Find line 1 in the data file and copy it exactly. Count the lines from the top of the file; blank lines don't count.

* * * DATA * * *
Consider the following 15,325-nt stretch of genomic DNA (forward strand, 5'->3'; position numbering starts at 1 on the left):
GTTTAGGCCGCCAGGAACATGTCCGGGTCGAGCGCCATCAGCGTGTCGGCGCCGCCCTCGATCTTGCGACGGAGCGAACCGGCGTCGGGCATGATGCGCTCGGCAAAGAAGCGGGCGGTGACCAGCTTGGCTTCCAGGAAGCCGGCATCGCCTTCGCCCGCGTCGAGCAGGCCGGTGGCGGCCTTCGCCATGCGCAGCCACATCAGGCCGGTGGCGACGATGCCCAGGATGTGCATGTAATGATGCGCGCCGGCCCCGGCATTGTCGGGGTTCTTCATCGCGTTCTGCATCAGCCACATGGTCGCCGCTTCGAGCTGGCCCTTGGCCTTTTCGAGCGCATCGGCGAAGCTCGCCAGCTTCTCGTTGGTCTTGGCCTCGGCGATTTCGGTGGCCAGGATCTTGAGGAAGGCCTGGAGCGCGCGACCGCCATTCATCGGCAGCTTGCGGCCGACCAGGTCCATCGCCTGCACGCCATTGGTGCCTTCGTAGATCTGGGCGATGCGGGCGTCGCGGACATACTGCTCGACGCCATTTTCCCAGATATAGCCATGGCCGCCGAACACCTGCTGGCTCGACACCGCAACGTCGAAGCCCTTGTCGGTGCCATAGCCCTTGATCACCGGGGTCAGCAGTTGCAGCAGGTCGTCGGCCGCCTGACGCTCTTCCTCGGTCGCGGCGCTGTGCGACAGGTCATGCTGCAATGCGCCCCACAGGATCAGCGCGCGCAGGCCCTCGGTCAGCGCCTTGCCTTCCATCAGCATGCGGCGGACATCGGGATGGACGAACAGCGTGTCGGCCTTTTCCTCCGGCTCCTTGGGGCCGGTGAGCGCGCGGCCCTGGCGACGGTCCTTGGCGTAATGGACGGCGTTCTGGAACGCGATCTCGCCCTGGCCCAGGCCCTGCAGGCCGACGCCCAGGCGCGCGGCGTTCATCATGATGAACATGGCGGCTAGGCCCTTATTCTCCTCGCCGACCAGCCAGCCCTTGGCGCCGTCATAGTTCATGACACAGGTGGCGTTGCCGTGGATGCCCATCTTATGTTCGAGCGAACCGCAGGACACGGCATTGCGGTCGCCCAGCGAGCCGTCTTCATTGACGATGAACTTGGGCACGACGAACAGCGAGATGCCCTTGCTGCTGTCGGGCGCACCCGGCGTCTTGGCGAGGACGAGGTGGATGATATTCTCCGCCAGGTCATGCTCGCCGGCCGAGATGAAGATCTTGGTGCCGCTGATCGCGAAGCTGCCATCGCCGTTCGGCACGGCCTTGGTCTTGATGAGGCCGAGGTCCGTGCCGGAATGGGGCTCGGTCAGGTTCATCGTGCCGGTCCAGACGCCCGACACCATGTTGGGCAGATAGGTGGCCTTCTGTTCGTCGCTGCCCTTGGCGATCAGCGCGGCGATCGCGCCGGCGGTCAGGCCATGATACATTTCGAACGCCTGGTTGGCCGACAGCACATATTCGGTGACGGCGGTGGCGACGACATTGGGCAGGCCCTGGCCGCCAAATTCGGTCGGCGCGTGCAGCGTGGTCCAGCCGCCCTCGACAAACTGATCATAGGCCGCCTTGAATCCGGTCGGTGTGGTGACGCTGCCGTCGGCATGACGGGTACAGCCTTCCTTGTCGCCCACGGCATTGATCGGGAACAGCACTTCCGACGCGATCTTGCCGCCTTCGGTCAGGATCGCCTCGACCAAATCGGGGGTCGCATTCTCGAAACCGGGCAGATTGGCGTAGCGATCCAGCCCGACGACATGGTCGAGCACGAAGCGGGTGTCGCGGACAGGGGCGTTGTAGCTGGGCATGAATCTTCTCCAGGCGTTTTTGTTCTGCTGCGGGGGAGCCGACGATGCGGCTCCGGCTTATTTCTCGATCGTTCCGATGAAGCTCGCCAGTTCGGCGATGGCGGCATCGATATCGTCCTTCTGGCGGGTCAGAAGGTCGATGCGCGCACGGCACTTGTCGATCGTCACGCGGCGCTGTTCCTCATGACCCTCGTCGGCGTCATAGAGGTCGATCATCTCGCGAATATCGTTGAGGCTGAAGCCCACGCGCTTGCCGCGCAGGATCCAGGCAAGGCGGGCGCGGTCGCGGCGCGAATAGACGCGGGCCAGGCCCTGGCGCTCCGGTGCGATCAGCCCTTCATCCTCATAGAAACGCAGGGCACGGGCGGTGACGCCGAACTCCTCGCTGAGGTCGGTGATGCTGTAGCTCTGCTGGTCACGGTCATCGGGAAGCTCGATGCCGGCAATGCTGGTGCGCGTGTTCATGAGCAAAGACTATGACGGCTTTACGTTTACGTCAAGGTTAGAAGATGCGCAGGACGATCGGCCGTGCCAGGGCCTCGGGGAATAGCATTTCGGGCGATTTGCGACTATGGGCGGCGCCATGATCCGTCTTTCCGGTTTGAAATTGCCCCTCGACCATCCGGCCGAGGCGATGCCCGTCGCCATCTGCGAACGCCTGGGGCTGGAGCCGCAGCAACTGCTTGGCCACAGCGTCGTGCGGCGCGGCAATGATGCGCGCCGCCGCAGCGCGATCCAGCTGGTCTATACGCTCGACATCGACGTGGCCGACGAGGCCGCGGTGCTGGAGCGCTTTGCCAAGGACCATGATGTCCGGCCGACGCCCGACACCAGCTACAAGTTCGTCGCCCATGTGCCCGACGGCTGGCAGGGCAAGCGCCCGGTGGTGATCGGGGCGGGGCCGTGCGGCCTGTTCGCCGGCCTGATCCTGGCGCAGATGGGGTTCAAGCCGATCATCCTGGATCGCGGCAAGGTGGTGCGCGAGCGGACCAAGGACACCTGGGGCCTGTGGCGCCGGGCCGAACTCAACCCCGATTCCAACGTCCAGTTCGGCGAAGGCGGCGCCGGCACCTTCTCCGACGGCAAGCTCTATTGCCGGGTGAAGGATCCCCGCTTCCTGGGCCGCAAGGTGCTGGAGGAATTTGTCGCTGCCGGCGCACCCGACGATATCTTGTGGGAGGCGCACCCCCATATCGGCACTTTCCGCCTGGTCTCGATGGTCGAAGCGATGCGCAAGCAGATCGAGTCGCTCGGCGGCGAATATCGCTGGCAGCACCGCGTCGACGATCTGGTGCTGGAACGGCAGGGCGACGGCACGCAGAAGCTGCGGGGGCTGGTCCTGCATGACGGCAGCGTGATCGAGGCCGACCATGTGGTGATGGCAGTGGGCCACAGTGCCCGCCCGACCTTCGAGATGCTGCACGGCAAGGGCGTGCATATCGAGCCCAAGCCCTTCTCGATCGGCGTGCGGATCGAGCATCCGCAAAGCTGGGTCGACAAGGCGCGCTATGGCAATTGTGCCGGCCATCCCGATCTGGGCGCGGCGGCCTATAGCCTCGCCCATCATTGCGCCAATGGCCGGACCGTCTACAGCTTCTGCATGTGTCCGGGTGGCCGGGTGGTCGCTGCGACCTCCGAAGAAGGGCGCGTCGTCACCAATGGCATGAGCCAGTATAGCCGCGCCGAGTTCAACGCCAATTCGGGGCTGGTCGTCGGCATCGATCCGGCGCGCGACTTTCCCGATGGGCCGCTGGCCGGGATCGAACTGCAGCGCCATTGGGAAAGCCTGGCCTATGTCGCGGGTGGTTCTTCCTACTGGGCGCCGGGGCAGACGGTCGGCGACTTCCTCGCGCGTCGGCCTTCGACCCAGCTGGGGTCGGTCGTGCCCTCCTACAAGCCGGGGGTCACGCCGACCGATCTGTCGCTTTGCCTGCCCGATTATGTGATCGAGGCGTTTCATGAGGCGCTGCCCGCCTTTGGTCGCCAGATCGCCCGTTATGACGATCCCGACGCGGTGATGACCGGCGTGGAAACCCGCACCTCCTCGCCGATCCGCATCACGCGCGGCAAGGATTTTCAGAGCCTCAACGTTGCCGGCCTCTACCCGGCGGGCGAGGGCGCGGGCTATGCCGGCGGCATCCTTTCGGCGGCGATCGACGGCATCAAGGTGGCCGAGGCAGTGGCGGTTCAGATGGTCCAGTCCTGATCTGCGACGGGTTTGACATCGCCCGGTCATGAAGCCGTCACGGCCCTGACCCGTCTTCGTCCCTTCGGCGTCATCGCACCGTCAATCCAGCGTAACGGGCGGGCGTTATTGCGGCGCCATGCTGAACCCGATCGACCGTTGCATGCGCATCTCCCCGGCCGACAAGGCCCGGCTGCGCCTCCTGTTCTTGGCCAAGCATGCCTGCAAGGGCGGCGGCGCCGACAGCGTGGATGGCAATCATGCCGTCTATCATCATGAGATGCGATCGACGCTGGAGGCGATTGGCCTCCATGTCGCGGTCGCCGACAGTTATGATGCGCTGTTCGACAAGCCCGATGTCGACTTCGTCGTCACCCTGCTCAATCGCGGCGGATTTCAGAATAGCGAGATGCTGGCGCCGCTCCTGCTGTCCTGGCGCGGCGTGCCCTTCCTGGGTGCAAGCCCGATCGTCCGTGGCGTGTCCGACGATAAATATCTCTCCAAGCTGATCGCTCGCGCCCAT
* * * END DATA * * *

Consider the following 15,325-nt stretch of genomic DNA (forward strand, 5'->3'; position numbering starts at 1 on the left):